Postroad, that's the "important stuff" that'll "get to you eventually". But Paris Hilton and fifty new ways to dress up your dog or whatever aren't important, and that's far too much of the volume of what clogs the traditional channels of news.

The friend I mentioned above refers to commentary as "the news" without irony.
posted by Mister Moofoo at 6:17 PM on April 20, 2011 [1 favorite]


Opting out of CNN altogether has done more for my sanity in the past six months than almost anything else I could have done.

Having said that, I automatically mistrust any piece of writing that starts of by telling me that it is "the antidote" to something and implies that "our ancestral past" was a time when we had more active control over our destinies without the corrupting influence of news.
posted by blucevalo at 6:18 PM on April 20, 2011 [3 favorites]


I have to disagree pretty strongly with the idea that, "if it doesn't affect me directly, I am free to ignore it." People in past eras were genuinely unaware if a war or a famine or a genocide was happening over the next hill. I feel like if we can be aware, we have a moral duty to be aware.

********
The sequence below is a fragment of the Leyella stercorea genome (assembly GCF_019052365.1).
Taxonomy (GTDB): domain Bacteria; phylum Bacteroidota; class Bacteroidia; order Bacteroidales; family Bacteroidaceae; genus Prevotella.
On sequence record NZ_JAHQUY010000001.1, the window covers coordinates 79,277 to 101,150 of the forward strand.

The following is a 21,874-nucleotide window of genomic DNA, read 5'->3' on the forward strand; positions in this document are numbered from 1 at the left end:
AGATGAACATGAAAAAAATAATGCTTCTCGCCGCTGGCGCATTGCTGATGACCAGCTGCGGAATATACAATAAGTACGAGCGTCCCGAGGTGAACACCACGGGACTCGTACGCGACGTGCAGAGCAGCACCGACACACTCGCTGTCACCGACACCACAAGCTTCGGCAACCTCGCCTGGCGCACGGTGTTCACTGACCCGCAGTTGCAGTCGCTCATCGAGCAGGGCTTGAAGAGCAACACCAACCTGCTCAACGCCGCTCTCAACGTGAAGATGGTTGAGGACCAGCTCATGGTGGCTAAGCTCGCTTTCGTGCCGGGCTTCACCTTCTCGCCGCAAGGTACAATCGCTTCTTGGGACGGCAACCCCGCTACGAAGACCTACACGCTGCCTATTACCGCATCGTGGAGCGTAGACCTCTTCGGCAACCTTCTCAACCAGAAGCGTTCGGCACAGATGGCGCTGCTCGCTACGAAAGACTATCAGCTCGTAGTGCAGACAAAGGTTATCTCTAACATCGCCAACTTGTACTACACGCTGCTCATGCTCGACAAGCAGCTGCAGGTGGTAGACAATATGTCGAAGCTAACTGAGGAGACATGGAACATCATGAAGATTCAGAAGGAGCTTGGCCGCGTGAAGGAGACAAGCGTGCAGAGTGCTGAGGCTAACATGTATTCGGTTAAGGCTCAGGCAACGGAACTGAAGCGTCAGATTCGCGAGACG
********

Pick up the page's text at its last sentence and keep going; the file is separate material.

You're making the assumption that people are following high quality news sources and processing what they learn in a thoughtful manner, which is often most definitely not the case. The vast majority of the news that we have easy access to in America is very low quality. I know plenty of people who read/watch lots of news and have so much information that is factually wrong it's untrue. Being uninformed may be bad but I would argue that being MISinformed is worse.
posted by triggerfinger at 6:24 PM on April 20, 2011 [2 favorites]


I've been doing this for about 20 years.
I have never, ever, felt uninformed about anything of any relevance or interest.
posted by signal at 6:24 PM on April 20, 2011